NT: That was my first time in UAE and I honestly think without this opportunity riding, or even visiting there, would have just been a dream for me; but I'm so thankful I got the chance to go ! They did the draw while I was on the plane ride over and ended up short on horses so myself and Sweden had to sit out. We still rode out in the mornings and went to all the events, just didn't race. :( 
Probably for the best because someone did fall in our race, so in this case, safer on the sidelines.  It was amazing over there, cars I've never seen before, food I've never tried, and hospitality like nothing I've ever experienced!  They don't have parimutuel wagering there so everything is laid back. We went out when we were ready and did things at a calm efficient pace, instead of rush, rush, rush, like the US. They enjoy racing more there as a high society sport. It was nice to see it appreciated like that.

6)      Another stamp in your passport this year should reflect adventures in France. How did you first hear about the races at Chantilly?

NT: The France trip was more or less a payback. "Sorry you didn't get a horse in Dubai." We will send you to France to make up for it. And the trip more then made up for sitting out one race.

7)      Did you find any differences between racing in France versus what you’re accustomed to in the U.S.? Is the preparation the same? Distance on the track? Number of horses in the average race?

NT: The number of horses per race is higher than I thought. They did race to the right, instead of left, and don't use ponies, gate hands, or outriders. But their horses behave and don't really need them. They tend to run more distance races instead of sprints and almost everything is on the grass.

8)      You’ve also recently raced in Holland. What advice can you give to other jockeys hopeful of racing internationally?

NT: Go for it ! It's a great experience and I know I've become a better rider. Watch replays of the track you'll be riding at and walk the courses before your race. Just get a feel for how they do things.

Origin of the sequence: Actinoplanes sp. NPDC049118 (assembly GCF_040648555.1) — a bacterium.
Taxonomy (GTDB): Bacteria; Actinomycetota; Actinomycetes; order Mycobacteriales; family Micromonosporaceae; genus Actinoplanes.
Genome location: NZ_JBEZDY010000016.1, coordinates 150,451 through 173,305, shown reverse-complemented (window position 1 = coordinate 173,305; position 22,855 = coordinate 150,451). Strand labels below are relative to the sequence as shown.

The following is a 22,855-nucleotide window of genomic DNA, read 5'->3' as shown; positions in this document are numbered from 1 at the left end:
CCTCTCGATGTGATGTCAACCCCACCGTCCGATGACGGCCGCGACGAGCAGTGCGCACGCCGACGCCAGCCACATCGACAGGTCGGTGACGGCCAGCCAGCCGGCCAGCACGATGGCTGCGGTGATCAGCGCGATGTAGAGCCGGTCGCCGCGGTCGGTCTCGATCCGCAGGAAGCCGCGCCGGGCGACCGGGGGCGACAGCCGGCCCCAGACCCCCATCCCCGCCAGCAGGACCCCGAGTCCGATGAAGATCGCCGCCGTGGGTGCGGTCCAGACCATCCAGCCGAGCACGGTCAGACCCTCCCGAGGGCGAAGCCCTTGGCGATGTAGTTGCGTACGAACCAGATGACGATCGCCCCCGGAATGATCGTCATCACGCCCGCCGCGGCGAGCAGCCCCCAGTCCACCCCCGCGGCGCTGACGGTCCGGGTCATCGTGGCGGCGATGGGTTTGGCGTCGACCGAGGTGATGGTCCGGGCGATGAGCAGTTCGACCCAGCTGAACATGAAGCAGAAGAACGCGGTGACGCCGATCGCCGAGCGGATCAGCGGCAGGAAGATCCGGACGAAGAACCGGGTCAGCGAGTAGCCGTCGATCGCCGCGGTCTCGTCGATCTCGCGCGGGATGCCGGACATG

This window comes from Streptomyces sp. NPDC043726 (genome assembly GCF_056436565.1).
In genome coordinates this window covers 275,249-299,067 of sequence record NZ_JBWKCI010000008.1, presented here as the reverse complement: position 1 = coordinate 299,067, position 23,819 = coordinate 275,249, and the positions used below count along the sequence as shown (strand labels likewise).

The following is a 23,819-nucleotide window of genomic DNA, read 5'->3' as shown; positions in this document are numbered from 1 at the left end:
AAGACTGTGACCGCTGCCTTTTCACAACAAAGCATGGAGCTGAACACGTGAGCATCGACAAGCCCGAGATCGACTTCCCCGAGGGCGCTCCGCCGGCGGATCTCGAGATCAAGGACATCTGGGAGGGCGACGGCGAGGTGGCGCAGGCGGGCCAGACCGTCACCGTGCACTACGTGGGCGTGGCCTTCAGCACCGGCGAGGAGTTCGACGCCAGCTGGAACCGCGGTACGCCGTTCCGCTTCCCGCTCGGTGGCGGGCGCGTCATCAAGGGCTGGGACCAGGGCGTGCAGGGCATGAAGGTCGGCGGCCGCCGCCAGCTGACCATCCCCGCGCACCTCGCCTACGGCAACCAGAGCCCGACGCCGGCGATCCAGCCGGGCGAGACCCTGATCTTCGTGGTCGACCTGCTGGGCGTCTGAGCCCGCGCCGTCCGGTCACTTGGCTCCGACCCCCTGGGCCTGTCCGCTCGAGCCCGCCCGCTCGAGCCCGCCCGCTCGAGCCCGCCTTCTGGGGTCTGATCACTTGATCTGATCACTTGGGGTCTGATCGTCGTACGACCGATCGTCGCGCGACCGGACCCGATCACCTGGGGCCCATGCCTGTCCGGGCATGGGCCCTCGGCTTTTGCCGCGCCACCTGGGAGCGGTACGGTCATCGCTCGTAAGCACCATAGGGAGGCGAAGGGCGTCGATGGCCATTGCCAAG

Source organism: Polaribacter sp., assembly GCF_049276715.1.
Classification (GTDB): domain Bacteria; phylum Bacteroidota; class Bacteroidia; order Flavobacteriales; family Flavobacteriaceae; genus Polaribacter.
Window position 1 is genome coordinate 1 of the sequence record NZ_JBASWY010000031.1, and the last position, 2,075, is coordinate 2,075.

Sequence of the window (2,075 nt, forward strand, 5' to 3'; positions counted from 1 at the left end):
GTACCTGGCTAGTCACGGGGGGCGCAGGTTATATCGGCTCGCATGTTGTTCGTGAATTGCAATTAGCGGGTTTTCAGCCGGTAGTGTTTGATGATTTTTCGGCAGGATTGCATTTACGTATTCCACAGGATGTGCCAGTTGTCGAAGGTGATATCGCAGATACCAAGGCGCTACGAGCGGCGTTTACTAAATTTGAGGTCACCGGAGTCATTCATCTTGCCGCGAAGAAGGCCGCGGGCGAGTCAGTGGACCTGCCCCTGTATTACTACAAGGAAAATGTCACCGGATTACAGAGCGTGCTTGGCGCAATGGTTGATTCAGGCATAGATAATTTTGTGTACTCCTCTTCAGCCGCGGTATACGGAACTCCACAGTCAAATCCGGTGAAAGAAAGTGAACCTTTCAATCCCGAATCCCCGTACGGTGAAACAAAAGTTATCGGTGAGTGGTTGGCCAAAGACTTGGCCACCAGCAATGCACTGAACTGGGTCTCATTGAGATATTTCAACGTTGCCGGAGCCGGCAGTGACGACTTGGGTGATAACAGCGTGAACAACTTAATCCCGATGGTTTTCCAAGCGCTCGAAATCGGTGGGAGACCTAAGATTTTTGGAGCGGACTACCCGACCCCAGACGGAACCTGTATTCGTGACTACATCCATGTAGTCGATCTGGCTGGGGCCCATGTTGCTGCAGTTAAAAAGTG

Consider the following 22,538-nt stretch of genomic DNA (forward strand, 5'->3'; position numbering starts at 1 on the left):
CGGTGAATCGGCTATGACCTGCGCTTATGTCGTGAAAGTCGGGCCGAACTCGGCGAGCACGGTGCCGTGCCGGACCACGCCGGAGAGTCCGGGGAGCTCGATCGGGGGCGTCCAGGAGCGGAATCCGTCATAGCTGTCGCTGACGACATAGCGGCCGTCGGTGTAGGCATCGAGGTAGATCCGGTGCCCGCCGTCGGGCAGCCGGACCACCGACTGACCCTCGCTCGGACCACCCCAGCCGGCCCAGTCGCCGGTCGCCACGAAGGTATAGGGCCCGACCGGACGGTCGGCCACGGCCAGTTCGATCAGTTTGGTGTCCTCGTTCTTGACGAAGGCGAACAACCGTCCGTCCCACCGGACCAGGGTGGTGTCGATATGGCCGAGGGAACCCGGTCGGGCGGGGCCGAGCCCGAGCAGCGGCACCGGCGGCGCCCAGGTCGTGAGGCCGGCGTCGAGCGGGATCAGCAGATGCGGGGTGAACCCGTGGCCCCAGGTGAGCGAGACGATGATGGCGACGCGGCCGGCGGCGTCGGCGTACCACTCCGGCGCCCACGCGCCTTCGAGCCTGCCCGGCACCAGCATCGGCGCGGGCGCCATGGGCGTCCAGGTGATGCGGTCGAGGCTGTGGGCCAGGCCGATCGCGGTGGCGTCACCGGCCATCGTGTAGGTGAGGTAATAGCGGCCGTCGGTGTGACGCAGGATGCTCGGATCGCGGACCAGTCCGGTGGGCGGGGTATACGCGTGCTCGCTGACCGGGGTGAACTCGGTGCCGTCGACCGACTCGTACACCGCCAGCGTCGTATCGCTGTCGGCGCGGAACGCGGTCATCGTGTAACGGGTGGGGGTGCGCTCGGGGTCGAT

9)      What would you say are the three biggest differences of racing in the United States, France and Holland?

NT: To me it seems like its USA vs everyone else. They all seem to do things about the same and we are the ones way different.  They gallop long sets nose to tail, no ponies, outriders, or gate crew. Sometimes they don't even train on a track, just use paths in the woods. I've been telling everyone the best way to explain it is, they run it like a high class sport, we run it like a business. 

Thanks again for your time, Ms. Natalie Turner! Great to catch up with you. If you're lucky enough to live in Texas and looking for a great excuse to visit the track, Natalie's currently racing in your neighborhood. She's tearing up the Texas circuit as we speak, having just placed first on her mount, Black Lace Mojo, Thursay, July 3rd at Lone Star Park, Grand Prairie [Fort Worth], Texas. 

Hope your holiday is super and that your fun festivities extend all the way to Sunday. Hit up your local track, place a few bets and watch the good times sweep past you at the rail. 

Happy Independence Day, America!